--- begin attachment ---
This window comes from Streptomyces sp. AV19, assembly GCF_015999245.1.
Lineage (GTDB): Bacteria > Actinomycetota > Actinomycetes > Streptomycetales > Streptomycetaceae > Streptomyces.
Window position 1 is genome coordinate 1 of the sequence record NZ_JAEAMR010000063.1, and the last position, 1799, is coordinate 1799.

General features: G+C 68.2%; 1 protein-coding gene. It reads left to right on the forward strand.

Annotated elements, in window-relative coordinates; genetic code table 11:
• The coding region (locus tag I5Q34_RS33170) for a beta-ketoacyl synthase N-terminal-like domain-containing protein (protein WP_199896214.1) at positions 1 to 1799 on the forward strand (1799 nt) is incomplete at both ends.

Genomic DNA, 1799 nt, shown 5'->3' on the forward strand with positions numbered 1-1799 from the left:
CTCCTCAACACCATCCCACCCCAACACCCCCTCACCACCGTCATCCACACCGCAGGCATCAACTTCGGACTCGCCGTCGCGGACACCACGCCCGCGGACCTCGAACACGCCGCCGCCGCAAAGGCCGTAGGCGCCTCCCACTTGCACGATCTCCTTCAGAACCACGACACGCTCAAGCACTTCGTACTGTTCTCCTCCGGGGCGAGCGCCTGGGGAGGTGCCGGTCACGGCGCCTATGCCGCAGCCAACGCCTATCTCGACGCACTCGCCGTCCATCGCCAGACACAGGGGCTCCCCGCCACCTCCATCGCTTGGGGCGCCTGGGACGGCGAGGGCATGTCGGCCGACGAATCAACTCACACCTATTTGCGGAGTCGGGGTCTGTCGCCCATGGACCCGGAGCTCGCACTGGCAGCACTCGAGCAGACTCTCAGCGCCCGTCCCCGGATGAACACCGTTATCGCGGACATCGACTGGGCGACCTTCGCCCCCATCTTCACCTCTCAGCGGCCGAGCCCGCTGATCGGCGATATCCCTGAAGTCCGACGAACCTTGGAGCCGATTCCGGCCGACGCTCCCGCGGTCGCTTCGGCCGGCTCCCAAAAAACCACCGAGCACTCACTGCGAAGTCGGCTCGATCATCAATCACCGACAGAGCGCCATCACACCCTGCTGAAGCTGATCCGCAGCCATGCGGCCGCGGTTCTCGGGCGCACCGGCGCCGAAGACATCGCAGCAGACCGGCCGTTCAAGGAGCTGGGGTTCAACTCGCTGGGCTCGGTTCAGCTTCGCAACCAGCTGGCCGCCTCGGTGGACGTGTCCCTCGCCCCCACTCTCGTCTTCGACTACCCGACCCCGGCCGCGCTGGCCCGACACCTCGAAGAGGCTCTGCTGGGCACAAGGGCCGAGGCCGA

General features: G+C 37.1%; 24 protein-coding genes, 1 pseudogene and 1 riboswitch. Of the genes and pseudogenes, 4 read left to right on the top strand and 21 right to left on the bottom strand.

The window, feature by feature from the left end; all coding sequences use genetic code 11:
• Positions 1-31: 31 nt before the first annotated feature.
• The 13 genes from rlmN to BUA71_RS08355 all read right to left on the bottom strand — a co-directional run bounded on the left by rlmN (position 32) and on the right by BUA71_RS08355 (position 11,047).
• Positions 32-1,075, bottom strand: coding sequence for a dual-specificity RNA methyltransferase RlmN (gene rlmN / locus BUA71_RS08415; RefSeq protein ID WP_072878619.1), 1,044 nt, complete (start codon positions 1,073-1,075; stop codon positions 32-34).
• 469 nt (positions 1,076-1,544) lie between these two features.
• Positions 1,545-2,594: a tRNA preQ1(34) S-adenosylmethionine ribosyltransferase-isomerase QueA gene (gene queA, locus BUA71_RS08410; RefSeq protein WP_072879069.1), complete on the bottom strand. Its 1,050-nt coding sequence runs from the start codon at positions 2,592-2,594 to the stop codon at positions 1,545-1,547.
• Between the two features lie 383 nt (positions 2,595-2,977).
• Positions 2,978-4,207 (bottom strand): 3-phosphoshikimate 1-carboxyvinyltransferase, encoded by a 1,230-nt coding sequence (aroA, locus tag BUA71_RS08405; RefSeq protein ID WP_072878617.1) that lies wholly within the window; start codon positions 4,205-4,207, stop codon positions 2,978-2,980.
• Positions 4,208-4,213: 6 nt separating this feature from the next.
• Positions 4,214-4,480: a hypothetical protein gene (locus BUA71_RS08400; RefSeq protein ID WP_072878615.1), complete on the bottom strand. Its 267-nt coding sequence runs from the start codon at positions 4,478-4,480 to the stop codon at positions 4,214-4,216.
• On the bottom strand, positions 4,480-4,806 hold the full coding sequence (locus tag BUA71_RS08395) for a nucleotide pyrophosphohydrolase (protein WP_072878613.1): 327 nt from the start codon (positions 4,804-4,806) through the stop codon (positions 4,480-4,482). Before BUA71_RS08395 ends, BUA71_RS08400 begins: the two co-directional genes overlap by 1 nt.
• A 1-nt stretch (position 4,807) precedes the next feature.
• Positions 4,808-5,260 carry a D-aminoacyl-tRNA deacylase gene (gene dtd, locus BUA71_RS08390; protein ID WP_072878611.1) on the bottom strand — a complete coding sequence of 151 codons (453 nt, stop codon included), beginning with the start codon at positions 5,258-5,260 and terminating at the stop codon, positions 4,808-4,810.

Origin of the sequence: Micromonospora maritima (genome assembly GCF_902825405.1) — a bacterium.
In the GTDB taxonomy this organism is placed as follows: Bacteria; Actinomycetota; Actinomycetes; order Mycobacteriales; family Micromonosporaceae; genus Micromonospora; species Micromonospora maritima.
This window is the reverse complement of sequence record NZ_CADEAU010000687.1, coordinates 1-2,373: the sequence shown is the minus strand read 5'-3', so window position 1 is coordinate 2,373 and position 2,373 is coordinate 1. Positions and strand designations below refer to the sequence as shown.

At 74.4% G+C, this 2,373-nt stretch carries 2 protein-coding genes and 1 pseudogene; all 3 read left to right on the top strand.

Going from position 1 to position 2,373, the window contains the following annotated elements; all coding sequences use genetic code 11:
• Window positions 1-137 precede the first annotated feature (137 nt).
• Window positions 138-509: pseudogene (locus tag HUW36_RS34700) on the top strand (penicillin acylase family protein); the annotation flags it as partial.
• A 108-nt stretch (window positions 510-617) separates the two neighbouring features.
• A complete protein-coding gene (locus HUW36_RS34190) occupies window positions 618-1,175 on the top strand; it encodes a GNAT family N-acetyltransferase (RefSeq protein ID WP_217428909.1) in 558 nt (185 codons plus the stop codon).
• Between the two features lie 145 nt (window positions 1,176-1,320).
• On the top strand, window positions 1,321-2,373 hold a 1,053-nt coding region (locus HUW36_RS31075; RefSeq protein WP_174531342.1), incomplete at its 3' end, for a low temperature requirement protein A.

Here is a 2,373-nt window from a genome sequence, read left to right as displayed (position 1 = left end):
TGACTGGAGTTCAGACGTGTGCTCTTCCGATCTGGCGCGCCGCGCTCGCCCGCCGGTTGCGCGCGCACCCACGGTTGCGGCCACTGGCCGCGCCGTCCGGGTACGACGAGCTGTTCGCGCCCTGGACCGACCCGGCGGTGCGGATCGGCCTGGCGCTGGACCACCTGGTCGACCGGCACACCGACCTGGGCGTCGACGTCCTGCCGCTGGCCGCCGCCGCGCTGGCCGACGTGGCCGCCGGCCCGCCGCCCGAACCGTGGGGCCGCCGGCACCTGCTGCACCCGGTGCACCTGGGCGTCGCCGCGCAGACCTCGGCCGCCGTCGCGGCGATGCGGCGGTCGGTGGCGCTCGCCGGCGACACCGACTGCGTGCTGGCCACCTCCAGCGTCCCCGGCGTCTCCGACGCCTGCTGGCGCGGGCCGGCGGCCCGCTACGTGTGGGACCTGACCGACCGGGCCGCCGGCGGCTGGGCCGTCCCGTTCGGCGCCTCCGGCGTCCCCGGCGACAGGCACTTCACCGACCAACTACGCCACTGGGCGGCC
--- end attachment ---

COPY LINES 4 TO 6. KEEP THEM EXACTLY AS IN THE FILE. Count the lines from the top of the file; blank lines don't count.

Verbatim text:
General features: G+C 68.2%; 1 protein-coding gene. It reads left to right on the forward strand.

Annotated elements, in window-relative coordinates; genetic code table 11:
• The coding region (locus tag I5Q34_RS33170) for a beta-ketoacyl synthase N-terminal-like domain-containing protein (protein WP_199896214.1) at positions 1 to 1799 on the forward strand (1799 nt) is incomplete at both ends.